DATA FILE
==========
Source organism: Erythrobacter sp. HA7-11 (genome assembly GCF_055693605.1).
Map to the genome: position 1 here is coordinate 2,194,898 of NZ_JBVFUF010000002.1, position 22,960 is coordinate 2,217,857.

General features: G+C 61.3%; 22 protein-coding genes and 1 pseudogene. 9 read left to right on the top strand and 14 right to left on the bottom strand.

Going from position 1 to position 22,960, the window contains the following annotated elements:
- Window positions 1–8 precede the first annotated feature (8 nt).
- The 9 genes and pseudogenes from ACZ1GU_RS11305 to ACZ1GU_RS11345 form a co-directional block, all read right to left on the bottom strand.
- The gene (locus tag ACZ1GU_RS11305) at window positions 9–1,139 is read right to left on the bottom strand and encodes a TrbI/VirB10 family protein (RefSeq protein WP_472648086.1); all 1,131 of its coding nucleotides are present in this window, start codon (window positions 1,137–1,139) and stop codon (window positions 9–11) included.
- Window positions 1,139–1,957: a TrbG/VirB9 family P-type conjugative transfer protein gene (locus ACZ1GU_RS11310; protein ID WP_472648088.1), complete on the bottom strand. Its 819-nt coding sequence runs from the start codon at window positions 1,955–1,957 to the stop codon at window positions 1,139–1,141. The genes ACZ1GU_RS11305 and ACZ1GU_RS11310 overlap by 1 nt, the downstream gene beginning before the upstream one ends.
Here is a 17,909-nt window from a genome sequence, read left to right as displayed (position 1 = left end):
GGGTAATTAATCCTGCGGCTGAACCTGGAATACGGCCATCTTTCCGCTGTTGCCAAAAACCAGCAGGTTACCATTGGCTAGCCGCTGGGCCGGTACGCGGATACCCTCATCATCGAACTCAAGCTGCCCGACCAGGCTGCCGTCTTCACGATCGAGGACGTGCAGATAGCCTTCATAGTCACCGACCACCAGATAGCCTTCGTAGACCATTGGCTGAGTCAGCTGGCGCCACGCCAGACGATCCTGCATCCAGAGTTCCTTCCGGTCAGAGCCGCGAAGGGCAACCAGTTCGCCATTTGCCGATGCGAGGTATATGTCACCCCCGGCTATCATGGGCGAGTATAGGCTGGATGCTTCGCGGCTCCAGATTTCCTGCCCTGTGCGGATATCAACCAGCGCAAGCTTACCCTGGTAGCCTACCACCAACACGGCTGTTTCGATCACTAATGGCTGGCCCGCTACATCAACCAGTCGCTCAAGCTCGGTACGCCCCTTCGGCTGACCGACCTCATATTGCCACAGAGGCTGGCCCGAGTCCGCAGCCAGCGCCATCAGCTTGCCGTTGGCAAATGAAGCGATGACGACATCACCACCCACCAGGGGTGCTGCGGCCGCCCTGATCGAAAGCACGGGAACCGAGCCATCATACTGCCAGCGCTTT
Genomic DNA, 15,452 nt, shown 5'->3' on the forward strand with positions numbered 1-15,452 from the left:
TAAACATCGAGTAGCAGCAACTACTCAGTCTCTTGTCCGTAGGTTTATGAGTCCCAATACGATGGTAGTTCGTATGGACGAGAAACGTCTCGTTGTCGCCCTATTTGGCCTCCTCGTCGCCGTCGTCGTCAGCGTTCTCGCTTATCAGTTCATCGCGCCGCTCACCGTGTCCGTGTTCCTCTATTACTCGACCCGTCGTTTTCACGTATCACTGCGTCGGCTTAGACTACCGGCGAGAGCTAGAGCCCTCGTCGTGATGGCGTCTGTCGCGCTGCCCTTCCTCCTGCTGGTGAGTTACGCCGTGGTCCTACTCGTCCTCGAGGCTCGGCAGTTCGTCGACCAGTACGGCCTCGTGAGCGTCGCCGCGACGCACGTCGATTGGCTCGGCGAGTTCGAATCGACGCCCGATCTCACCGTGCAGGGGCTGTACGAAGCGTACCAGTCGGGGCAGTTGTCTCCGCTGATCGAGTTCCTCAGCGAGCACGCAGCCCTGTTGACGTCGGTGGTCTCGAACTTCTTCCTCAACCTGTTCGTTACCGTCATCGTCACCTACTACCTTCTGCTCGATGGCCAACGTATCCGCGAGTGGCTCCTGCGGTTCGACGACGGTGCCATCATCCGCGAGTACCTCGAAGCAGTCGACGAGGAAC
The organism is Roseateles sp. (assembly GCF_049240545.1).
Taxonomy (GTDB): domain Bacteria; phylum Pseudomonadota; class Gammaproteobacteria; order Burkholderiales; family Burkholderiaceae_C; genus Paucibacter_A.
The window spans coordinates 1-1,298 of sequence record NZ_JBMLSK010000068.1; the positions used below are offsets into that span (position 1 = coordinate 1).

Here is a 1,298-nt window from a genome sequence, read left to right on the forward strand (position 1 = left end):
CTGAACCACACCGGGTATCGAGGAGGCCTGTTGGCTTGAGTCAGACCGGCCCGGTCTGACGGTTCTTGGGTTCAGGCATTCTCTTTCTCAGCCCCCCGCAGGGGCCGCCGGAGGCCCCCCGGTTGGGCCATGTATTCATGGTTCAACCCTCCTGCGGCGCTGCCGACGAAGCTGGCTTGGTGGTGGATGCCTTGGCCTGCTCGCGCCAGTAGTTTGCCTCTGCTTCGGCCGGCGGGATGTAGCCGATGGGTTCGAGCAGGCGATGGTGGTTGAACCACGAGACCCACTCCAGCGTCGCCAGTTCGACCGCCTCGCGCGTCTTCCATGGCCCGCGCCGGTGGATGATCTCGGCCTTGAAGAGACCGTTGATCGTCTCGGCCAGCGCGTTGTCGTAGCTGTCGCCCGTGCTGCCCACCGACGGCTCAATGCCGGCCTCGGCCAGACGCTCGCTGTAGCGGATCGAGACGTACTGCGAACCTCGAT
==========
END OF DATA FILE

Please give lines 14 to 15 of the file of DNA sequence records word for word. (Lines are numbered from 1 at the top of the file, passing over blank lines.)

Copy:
Taxonomy (GTDB): domain Bacteria; phylum Pseudomonadota; class Gammaproteobacteria; order Burkholderiales; family Burkholderiaceae_C; genus Paucibacter_A.
The window spans coordinates 1-1,298 of sequence record NZ_JBMLSK010000068.1; the positions used below are offsets into that span (position 1 = coordinate 1).